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10 ways to fix Chrome's "out of memory" error code

There are steps you can try before buying more RAM or a new computer.

Published onJanuary 2, 2024

Chrome is a notorious memory hog on desktop computers, especially Macs. So while Google has taken a lot of steps to improve the situation over the years, there are still plenty of opportunities to run into an “out of memory” error with the web browser. Here’s what you can do when that error crops up.

How to fix Chrome’s “out of memory” error code

Google Chrome running on a Windows laptop stock photo (1)
Edgar Cervantes / Android Authority

It’s worth stating upfront that the more RAM you have, the better. Your computer should have at least 16GB to handle a standard number of Chrome tabs without issues. 32GB is even better, but probably overkill in most circumstances. If your PC is stuck with 8GB, you’ll have to keep a tight lid on the number of tabs you open, and you’re probably overdue for a RAM upgrade — if not an entirely new computer. In the interim, here’s how you can cope with “out of memory” errors:

  1. Refresh the affected tab. If your computer has an ample amount of RAM, the error is often a fluke that can be fixed by refreshing the affected tab, no additional actions necessary. If you were entering data, some or all of it may be preserved. Keep backups of any long writing in an app like Notepad.
  2. Close any unnecessary tabs and refresh the broken one. Even a single Chrome tab can consume hundreds of megabytes’ worth of RAM, so if you haven’t touched a tab in several hours or several days, go ahead and close it. If you genuinely need to come back to a webpage later, bookmark it or add it to your Reading List. This might be a good opportunity to send material to a Kindle or any other tablet you use for reading.
  3. Make sure Memory Saver is enabled. This is a relatively recent addition to Chrome that automatically frees up RAM from tabs that haven’t been used in a while. The feature may already be on, but you can doublecheck that by clicking on the triple-dot menu and going to Settings > Performance. Optionally you can specify websites that will always stay active if they’re open, such as Gmail, Spotify, or your employer’s web dashboard.
  4. Check for updates to Chrome. Google updates its browser very frequently, often multiple times per month. Usually this is just for bugfixes and security, but sometimes it makes optimizations that improve memory usage. You can update desktop versions of Chrome by clicking on the triple-dot menu and going to Settings > About Chrome.
  5. Clear Chrome’s cache. Chrome keeps a lot of recently-used page data handy to make sites load faster. While this shouldn’t spur “out of memory” errors, which are normally connected to RAM rather than storage space, it’s worth ruling out cache issues before attempting more complicated troubleshooting steps. First, click on the triple-dot menu and go to Settings > Clear browsing data. Be sure only Cached images and files is checked, then click Clear data. Your computer will have to reload all assets the next time it visits any given webpage.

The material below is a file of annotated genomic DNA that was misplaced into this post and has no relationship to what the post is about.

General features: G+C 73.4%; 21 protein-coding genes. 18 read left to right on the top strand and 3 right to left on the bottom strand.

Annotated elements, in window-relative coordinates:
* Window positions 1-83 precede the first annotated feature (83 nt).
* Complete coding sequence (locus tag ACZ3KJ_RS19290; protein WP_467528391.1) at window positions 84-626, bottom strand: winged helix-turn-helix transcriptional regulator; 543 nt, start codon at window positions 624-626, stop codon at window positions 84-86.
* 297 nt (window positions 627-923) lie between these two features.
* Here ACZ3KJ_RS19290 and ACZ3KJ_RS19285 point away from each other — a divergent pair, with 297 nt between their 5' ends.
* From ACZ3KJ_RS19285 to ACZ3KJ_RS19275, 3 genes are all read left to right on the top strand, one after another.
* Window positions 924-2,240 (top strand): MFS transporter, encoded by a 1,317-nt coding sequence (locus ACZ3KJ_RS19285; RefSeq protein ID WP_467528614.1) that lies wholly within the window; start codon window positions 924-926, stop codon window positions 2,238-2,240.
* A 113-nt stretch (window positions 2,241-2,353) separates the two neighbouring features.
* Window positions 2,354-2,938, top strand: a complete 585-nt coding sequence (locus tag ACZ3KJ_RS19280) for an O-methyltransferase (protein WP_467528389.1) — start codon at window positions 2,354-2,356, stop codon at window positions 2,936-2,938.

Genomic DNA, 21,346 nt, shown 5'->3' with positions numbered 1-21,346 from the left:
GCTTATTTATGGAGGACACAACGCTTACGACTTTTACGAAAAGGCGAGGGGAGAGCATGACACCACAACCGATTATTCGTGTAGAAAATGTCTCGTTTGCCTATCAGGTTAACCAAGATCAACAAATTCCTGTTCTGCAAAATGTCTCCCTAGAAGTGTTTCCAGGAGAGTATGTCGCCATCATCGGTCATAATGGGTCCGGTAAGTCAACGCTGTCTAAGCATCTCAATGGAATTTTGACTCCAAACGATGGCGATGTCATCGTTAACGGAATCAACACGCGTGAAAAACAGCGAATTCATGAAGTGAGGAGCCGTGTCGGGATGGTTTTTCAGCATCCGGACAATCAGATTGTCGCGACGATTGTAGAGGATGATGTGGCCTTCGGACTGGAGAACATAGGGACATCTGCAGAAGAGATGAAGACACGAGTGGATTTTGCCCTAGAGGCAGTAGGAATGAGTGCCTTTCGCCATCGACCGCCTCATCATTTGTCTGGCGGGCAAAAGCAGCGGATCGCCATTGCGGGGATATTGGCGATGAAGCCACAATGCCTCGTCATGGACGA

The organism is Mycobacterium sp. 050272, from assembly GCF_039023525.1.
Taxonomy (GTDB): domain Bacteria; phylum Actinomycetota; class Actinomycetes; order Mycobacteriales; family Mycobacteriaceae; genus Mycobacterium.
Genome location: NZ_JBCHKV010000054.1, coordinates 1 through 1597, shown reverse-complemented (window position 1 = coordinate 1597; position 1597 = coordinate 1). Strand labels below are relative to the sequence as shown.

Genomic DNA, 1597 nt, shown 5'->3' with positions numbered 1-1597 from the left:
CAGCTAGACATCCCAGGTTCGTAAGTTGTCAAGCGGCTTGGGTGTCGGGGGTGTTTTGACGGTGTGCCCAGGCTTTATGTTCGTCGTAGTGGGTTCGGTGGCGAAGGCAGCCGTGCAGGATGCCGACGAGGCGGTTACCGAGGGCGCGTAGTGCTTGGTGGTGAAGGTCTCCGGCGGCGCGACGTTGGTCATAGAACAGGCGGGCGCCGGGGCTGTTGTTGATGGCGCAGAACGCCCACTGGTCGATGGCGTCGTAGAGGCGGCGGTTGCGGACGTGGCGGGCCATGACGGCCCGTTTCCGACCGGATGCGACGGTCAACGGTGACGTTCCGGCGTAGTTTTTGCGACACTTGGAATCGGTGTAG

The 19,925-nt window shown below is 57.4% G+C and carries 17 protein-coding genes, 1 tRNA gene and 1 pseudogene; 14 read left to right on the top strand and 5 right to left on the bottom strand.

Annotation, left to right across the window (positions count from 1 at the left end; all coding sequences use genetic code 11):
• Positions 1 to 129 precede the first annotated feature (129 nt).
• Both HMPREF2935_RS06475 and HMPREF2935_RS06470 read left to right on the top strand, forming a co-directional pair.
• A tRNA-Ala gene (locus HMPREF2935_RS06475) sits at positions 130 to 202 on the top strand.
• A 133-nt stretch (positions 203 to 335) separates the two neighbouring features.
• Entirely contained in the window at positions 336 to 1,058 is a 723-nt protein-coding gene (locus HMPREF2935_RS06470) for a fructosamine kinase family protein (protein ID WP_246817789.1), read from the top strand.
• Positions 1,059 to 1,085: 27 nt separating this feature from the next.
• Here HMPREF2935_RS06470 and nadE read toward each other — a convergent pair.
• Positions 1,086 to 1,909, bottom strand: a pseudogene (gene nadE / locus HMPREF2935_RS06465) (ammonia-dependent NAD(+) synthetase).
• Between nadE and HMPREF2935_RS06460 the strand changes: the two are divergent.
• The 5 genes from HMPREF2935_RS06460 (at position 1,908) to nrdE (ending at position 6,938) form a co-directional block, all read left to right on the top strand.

6. Remove any unused extensions. Extensions are a central part of the Chrome experience, but some may be more demanding than others, and it’s all too easy to pile up an assortment you’ve stopped using. You can remove extensions by clicking on the triple-dot menu, selecting Extensions, then clicking Remove next to anything irrelevant. Google even highlights any extensions that have been pulled from the Chrome Web Store, which should probably be deleted without question unless they still work and you’re dependent on them.
  7. Restart Chrome. There could be some temporary glitch with the browser that will be solved by restarting. Don’t get your hopes up, but it’s worth trying.
  8. Restart your computer. In theory there could be operating system-level cache or process problems getting in the way. Rebooting your computer will give it a fresh start, especially since RAM will be emptied of most non-essential data.
  9. Disable hardware acceleration. If nothing else has worked so far, try disabling Chrome’s hardware acceleration features by clicking the triple-dot menu, navigating to Settings > System, then toggling off Use hardware acceleration when available. It could be that your video card/GPU can’t keep up with Chrome’s demands. If this change doesn’t make any difference, be sure to flip acceleration back on.
  10. Increase available virtual memory. All computers set aside a base amount of storage as “virtual” memory in case they run out of RAM. Macs only assign virtual memory automatically, but on a Windows PC, you can control what’s available. Assuming you’re using Windows 11, search for “advanced system settings” using the taskbar, then open the top result. In the System Properties window that pops up, select the Advanced tab, then the Settings button under Performance. Click on the next Advanced tab, then the Change button under Virtual memory. To gain manual control, uncheck Automatically manage paging file size for all drives. You should only ever increase the amount over what’s currently allocated, since you could otherwise create trouble not just with Chrome, but other apps too.

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